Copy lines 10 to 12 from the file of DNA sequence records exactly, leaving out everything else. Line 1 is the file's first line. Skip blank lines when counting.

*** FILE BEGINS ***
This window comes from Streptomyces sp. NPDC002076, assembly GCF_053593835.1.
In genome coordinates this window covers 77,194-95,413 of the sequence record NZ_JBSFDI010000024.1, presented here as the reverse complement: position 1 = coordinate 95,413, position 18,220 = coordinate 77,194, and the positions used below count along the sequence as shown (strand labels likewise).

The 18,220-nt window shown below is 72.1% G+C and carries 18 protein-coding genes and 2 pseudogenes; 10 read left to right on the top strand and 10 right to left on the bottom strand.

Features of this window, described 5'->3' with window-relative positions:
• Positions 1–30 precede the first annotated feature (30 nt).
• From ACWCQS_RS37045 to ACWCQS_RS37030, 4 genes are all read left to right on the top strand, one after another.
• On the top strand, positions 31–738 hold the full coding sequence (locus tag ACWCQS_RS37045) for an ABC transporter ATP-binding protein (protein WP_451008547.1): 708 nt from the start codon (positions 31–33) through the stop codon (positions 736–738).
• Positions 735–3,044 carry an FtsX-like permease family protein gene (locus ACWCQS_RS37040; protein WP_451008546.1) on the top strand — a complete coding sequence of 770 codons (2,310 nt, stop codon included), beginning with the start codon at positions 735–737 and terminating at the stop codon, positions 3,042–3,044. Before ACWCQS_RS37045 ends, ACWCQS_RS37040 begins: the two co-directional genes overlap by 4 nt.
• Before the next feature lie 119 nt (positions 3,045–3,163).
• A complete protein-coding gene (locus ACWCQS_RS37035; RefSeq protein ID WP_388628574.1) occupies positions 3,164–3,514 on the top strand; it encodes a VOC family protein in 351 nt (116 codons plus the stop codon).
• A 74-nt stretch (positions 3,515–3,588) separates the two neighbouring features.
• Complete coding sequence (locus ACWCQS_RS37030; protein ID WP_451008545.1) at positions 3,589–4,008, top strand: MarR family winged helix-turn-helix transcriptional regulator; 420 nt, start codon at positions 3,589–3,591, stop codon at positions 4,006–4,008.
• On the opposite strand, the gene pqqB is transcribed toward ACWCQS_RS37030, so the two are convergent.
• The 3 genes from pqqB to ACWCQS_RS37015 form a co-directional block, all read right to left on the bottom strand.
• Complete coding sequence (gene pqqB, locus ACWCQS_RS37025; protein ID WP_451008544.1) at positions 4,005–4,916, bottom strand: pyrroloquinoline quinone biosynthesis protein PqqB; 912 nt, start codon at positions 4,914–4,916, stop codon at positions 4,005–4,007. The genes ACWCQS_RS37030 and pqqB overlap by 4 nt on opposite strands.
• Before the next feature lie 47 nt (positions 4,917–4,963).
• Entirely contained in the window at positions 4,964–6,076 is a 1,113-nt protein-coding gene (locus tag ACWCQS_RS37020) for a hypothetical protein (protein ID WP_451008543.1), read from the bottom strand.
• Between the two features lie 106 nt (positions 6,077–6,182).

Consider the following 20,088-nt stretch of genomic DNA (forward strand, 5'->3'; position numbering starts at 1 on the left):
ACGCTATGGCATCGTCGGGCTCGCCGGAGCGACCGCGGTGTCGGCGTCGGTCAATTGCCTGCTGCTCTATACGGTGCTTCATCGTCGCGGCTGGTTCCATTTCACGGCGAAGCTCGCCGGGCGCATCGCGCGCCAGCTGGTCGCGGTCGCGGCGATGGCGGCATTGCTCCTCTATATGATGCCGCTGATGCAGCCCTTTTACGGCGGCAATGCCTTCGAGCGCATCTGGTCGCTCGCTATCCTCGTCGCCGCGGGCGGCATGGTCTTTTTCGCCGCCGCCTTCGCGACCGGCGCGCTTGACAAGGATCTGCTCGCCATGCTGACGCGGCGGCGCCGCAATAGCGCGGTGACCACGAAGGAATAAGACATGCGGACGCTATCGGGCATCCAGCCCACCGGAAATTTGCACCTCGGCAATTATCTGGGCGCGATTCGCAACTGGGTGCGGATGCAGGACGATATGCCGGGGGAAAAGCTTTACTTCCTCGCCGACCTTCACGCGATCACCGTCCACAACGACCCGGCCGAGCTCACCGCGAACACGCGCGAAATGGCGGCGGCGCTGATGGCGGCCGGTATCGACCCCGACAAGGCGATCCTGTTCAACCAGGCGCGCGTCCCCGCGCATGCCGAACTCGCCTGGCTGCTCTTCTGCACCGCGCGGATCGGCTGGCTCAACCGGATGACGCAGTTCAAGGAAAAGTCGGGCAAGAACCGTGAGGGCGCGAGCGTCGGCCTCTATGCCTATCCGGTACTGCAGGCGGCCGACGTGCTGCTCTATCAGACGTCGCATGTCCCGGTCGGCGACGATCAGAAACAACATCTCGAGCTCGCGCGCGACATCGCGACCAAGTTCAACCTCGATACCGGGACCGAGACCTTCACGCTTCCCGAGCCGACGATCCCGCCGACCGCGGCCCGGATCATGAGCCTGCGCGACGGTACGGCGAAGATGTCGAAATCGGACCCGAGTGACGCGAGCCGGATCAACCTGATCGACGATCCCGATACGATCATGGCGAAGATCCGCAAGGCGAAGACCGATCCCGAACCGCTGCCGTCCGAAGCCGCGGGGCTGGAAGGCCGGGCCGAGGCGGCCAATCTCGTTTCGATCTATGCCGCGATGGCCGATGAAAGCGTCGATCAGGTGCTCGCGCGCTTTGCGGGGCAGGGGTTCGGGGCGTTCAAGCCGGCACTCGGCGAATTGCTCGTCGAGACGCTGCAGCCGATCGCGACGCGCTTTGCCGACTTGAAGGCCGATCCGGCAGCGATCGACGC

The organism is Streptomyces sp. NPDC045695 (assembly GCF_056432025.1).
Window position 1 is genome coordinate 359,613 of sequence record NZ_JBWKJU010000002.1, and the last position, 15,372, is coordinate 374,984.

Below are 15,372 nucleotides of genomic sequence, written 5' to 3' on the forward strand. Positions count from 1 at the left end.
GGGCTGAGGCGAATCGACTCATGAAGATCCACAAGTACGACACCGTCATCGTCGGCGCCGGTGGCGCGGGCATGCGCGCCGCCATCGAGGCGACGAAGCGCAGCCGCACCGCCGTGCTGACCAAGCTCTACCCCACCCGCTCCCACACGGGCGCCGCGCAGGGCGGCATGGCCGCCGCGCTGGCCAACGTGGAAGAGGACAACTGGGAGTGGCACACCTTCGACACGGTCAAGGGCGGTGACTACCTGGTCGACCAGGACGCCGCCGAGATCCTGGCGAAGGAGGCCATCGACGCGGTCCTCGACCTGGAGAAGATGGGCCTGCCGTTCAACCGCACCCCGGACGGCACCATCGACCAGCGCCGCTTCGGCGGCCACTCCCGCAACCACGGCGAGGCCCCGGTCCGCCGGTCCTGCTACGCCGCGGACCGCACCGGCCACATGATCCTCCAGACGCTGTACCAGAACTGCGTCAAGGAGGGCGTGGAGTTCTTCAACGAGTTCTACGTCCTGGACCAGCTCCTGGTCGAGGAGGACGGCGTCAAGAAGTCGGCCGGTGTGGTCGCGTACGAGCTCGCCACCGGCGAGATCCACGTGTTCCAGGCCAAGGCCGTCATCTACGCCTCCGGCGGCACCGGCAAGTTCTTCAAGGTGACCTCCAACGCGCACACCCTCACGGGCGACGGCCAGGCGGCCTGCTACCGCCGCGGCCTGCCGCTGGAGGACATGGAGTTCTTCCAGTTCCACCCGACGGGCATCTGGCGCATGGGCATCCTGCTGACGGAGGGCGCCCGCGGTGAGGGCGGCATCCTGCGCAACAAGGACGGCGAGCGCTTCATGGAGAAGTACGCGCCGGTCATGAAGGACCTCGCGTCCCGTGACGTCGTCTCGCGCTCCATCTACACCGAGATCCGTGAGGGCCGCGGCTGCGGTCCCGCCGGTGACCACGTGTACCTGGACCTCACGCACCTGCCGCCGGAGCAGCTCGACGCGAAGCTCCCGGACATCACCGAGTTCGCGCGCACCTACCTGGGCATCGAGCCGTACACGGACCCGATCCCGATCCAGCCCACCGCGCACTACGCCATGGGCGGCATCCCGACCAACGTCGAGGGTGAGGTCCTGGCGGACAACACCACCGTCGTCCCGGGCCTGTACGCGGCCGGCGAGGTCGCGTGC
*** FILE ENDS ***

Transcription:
• A complete protein-coding gene (locus ACWCQS_RS37035; RefSeq protein ID WP_388628574.1) occupies positions 3,164–3,514 on the top strand; it encodes a VOC family protein in 351 nt (116 codons plus the stop codon).
• A 74-nt stretch (positions 3,515–3,588) separates the two neighbouring features.
• Complete coding sequence (locus ACWCQS_RS37030; protein ID WP_451008545.1) at positions 3,589–4,008, top strand: MarR family winged helix-turn-helix transcriptional regulator; 420 nt, start codon at positions 3,589–3,591, stop codon at positions 4,006–4,008.